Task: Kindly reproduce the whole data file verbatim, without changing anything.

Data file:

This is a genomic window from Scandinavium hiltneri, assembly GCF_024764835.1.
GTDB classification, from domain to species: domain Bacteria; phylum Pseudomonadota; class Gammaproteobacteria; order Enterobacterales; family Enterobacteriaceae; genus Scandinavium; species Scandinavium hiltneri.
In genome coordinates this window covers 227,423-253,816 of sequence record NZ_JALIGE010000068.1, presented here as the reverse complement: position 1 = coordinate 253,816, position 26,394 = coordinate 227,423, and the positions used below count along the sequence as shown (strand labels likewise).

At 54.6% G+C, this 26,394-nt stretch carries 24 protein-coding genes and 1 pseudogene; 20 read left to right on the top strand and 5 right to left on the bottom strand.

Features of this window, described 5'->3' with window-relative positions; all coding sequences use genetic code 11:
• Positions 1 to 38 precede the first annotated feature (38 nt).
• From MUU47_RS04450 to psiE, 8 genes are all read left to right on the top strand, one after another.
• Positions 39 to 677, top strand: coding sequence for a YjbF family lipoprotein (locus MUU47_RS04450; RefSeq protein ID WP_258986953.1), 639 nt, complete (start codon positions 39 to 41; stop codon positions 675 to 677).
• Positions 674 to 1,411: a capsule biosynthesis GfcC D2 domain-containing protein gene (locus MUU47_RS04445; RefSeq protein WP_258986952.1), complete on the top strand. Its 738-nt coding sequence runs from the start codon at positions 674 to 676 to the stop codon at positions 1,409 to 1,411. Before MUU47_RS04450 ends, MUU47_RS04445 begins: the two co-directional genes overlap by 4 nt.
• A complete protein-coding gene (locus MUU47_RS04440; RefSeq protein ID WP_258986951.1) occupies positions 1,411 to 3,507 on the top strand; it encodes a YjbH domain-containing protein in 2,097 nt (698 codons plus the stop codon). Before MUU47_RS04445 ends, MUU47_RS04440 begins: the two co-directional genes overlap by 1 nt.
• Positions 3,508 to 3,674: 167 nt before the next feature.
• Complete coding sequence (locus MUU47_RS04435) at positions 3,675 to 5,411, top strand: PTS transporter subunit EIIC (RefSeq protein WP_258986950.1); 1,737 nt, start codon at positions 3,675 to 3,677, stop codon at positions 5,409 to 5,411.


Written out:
This is a genomic window from Scandinavium hiltneri, assembly GCF_024764835.1.
GTDB classification, from domain to species: domain Bacteria; phylum Pseudomonadota; class Gammaproteobacteria; order Enterobacterales; family Enterobacteriaceae; genus Scandinavium; species Scandinavium hiltneri.
In genome coordinates this window covers 227,423-253,816 of sequence record NZ_JALIGE010000068.1, presented here as the reverse complement: position 1 = coordinate 253,816, position 26,394 = coordinate 227,423, and the positions used below count along the sequence as shown (strand labels likewise).

At 54.6% G+C, this 26,394-nt stretch carries 24 protein-coding genes and 1 pseudogene; 20 read left to right on the top strand and 5 right to left on the bottom strand.

Features of this window, described 5'->3' with window-relative positions; all coding sequences use genetic code 11:
• Positions 1 to 38 precede the first annotated feature (38 nt).
• From MUU47_RS04450 to psiE, 8 genes are all read left to right on the top strand, one after another.
• Positions 39 to 677, top strand: coding sequence for a YjbF family lipoprotein (locus MUU47_RS04450; RefSeq protein ID WP_258986953.1), 639 nt, complete (start codon positions 39 to 41; stop codon positions 675 to 677).
• Positions 674 to 1,411: a capsule biosynthesis GfcC D2 domain-containing protein gene (locus MUU47_RS04445; RefSeq protein WP_258986952.1), complete on the top strand. Its 738-nt coding sequence runs from the start codon at positions 674 to 676 to the stop codon at positions 1,409 to 1,411. Before MUU47_RS04450 ends, MUU47_RS04445 begins: the two co-directional genes overlap by 4 nt.
• A complete protein-coding gene (locus MUU47_RS04440; RefSeq protein ID WP_258986951.1) occupies positions 1,411 to 3,507 on the top strand; it encodes a YjbH domain-containing protein in 2,097 nt (698 codons plus the stop codon). Before MUU47_RS04445 ends, MUU47_RS04440 begins: the two co-directional genes overlap by 1 nt.
• Positions 3,508 to 3,674: 167 nt before the next feature.
• Complete coding sequence (locus MUU47_RS04435) at positions 3,675 to 5,411, top strand: PTS transporter subunit EIIC (RefSeq protein WP_258986950.1); 1,737 nt, start codon at positions 3,675 to 3,677, stop codon at positions 5,409 to 5,411.